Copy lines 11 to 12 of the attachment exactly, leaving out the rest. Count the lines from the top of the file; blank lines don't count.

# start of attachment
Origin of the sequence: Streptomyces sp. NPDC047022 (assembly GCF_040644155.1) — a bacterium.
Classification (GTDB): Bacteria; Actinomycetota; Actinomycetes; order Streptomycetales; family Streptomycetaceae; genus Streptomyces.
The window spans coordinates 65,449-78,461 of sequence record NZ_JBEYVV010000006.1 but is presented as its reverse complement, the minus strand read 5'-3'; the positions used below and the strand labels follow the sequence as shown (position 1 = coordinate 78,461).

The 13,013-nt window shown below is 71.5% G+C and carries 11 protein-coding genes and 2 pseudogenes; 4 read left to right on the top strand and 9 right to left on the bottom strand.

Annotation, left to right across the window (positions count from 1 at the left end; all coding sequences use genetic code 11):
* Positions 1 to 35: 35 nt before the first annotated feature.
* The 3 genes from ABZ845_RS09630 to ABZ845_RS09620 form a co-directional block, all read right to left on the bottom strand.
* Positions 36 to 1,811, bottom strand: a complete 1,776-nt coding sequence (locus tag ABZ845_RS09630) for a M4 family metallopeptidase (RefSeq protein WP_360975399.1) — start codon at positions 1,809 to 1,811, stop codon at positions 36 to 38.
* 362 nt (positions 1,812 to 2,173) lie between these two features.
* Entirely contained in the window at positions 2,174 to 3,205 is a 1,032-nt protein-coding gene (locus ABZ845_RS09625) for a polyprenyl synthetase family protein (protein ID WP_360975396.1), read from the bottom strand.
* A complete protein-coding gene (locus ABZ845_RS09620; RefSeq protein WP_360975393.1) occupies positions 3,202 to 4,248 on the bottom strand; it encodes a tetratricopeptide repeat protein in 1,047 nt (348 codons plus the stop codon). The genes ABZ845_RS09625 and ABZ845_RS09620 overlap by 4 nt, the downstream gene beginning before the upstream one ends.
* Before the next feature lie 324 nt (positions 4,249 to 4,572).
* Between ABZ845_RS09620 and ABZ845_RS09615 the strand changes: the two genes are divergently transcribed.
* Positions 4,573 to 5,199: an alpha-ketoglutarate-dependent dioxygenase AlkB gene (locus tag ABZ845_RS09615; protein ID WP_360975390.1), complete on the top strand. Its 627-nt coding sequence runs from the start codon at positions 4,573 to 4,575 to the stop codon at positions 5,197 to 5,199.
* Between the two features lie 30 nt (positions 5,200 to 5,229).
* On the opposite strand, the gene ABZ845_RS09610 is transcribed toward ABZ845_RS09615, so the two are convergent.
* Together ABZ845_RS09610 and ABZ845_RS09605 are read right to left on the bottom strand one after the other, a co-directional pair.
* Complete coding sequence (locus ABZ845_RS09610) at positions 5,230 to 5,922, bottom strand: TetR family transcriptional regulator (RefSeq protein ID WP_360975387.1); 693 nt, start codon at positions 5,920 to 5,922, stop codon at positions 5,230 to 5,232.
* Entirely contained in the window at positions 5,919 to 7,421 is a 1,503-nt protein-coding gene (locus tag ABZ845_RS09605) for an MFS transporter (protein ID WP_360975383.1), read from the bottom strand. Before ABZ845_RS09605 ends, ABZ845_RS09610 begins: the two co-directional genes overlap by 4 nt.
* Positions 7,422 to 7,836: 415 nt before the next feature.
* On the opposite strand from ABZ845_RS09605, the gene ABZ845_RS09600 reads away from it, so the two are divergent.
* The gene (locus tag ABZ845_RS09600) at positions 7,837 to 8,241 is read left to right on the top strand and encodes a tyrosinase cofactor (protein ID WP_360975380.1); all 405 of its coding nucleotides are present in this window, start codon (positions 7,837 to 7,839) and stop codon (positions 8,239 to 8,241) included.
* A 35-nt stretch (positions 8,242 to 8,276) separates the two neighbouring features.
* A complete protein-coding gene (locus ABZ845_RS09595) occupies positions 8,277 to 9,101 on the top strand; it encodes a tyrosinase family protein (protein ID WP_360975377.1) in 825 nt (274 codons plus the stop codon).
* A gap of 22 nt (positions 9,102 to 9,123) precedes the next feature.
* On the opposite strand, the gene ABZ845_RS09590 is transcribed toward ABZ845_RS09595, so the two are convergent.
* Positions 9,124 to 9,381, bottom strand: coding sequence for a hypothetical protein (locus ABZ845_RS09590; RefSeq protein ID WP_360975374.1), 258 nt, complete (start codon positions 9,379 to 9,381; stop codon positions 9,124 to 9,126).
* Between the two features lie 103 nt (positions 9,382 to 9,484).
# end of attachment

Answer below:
* A complete protein-coding gene (locus ABZ845_RS09620; RefSeq protein WP_360975393.1) occupies positions 3,202 to 4,248 on the bottom strand; it encodes a tetratricopeptide repeat protein in 1,047 nt (348 codons plus the stop codon). The genes ABZ845_RS09625 and ABZ845_RS09620 overlap by 4 nt, the downstream gene beginning before the upstream one ends.
* Before the next feature lie 324 nt (positions 4,249 to 4,572).